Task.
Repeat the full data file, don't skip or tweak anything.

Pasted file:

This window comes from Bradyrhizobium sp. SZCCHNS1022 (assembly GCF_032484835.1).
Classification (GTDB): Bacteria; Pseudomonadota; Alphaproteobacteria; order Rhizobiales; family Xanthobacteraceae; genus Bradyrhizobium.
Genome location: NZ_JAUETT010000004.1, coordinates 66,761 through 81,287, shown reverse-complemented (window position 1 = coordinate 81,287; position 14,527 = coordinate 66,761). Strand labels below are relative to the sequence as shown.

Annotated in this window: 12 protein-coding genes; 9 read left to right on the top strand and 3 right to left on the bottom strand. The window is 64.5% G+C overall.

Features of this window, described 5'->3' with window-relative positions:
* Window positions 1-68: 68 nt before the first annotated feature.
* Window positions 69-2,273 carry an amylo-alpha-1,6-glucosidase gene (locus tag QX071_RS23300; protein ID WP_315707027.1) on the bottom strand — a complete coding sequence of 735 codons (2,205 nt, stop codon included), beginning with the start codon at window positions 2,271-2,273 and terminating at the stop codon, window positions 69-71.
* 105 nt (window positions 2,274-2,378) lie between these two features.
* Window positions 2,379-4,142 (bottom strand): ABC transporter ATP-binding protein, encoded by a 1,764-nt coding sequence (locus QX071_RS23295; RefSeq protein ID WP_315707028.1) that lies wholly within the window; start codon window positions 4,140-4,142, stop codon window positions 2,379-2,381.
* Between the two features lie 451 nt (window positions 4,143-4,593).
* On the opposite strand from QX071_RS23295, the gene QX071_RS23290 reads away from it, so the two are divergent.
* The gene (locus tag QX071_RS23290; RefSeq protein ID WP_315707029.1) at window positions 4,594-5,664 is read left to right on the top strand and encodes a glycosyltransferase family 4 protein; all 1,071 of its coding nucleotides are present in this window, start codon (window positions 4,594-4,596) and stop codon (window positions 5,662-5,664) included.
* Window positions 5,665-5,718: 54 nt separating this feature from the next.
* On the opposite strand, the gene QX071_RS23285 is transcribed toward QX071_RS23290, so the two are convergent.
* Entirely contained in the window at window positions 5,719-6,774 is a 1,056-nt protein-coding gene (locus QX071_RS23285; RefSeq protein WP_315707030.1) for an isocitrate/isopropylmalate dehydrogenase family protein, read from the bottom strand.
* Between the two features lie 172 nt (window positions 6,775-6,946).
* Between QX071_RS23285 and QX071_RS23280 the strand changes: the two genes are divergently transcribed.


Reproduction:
This window comes from Bradyrhizobium sp. SZCCHNS1022 (assembly GCF_032484835.1).
Classification (GTDB): Bacteria; Pseudomonadota; Alphaproteobacteria; order Rhizobiales; family Xanthobacteraceae; genus Bradyrhizobium.
Genome location: NZ_JAUETT010000004.1, coordinates 66,761 through 81,287, shown reverse-complemented (window position 1 = coordinate 81,287; position 14,527 = coordinate 66,761). Strand labels below are relative to the sequence as shown.

Annotated in this window: 12 protein-coding genes; 9 read left to right on the top strand and 3 right to left on the bottom strand. The window is 64.5% G+C overall.

Features of this window, described 5'->3' with window-relative positions:
* Window positions 1-68: 68 nt before the first annotated feature.
* Window positions 69-2,273 carry an amylo-alpha-1,6-glucosidase gene (locus tag QX071_RS23300; protein ID WP_315707027.1) on the bottom strand — a complete coding sequence of 735 codons (2,205 nt, stop codon included), beginning with the start codon at window positions 2,271-2,273 and terminating at the stop codon, window positions 69-71.
* 105 nt (window positions 2,274-2,378) lie between these two features.
* Window positions 2,379-4,142 (bottom strand): ABC transporter ATP-binding protein, encoded by a 1,764-nt coding sequence (locus QX071_RS23295; RefSeq protein ID WP_315707028.1) that lies wholly within the window; start codon window positions 4,140-4,142, stop codon window positions 2,379-2,381.
* Between the two features lie 451 nt (window positions 4,143-4,593).
* On the opposite strand from QX071_RS23295, the gene QX071_RS23290 reads away from it, so the two are divergent.
* The gene (locus tag QX071_RS23290; RefSeq protein ID WP_315707029.1) at window positions 4,594-5,664 is read left to right on the top strand and encodes a glycosyltransferase family 4 protein; all 1,071 of its coding nucleotides are present in this window, start codon (window positions 4,594-4,596) and stop codon (window positions 5,662-5,664) included.
* Window positions 5,665-5,718: 54 nt separating this feature from the next.
* On the opposite strand, the gene QX071_RS23285 is transcribed toward QX071_RS23290, so the two are convergent.
* Entirely contained in the window at window positions 5,719-6,774 is a 1,056-nt protein-coding gene (locus QX071_RS23285; RefSeq protein WP_315707030.1) for an isocitrate/isopropylmalate dehydrogenase family protein, read from the bottom strand.
* Between the two features lie 172 nt (window positions 6,775-6,946).
* Between QX071_RS23285 and QX071_RS23280 the strand changes: the two genes are divergently transcribed.